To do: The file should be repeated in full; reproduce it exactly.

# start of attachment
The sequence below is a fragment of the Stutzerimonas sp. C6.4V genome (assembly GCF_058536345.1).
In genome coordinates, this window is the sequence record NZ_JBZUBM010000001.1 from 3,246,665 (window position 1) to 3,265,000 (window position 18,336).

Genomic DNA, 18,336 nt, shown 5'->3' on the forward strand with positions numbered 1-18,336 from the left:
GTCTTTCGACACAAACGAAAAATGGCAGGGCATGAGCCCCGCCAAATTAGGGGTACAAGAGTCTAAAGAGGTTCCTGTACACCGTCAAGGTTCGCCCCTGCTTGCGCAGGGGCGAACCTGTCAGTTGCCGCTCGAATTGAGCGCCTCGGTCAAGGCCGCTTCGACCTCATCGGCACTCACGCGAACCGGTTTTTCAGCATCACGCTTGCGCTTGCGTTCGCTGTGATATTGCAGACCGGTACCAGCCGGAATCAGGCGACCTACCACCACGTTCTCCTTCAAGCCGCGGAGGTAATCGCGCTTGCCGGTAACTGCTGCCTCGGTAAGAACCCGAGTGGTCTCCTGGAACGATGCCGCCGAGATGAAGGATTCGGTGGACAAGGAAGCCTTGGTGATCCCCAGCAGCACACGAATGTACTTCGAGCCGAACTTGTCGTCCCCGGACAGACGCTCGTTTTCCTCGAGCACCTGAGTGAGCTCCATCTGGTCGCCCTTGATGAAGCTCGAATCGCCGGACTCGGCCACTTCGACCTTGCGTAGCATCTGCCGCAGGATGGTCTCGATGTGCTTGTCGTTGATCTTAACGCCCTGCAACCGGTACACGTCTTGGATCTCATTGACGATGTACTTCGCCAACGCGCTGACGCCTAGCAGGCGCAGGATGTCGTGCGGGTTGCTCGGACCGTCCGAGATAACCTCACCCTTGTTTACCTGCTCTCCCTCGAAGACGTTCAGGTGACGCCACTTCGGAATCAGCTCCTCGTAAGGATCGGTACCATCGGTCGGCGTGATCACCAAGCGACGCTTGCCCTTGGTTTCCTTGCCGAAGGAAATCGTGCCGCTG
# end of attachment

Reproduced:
The sequence below is a fragment of the Stutzerimonas sp. C6.4V genome (assembly GCF_058536345.1).
In genome coordinates, this window is the sequence record NZ_JBZUBM010000001.1 from 3,246,665 (window position 1) to 3,265,000 (window position 18,336).

Genomic DNA, 18,336 nt, shown 5'->3' on the forward strand with positions numbered 1-18,336 from the left:
GTCTTTCGACACAAACGAAAAATGGCAGGGCATGAGCCCCGCCAAATTAGGGGTACAAGAGTCTAAAGAGGTTCCTGTACACCGTCAAGGTTCGCCCCTGCTTGCGCAGGGGCGAACCTGTCAGTTGCCGCTCGAATTGAGCGCCTCGGTCAAGGCCGCTTCGACCTCATCGGCACTCACGCGAACCGGTTTTTCAGCATCACGCTTGCGCTTGCGTTCGCTGTGATATTGCAGACCGGTACCAGCCGGAATCAGGCGACCTACCACCACGTTCTCCTTCAAGCCGCGGAGGTAATCGCGCTTGCCGGTAACTGCTGCCTCGGTAAGAACCCGAGTGGTCTCCTGGAACGATGCCGCCGAGATGAAGGATTCGGTGGACAAGGAAGCCTTGGTGATCCCCAGCAGCACACGAATGTACTTCGAGCCGAACTTGTCGTCCCCGGACAGACGCTCGTTTTCCTCGAGCACCTGAGTGAGCTCCATCTGGTCGCCCTTGATGAAGCTCGAATCGCCGGACTCGGCCACTTCGACCTTGCGTAGCATCTGCCGCAGGATGGTCTCGATGTGCTTGTCGTTGATCTTAACGCCCTGCAACCGGTACACGTCTTGGATCTCATTGACGATGTACTTCGCCAACGCGCTGACGCCTAGCAGGCGCAGGATGTCGTGCGGGTTGCTCGGACCGTCCGAGATAACCTCACCCTTGTTTACCTGCTCTCCCTCGAAGACGTTCAGGTGACGCCACTTCGGAATCAGCTCCTCGTAAGGATCGGTACCATCGGTCGGCGTGATCACCAAGCGACGCTTGCCCTTGGTTTCCTTGCCGAAGGAAATCGTGCCGCTG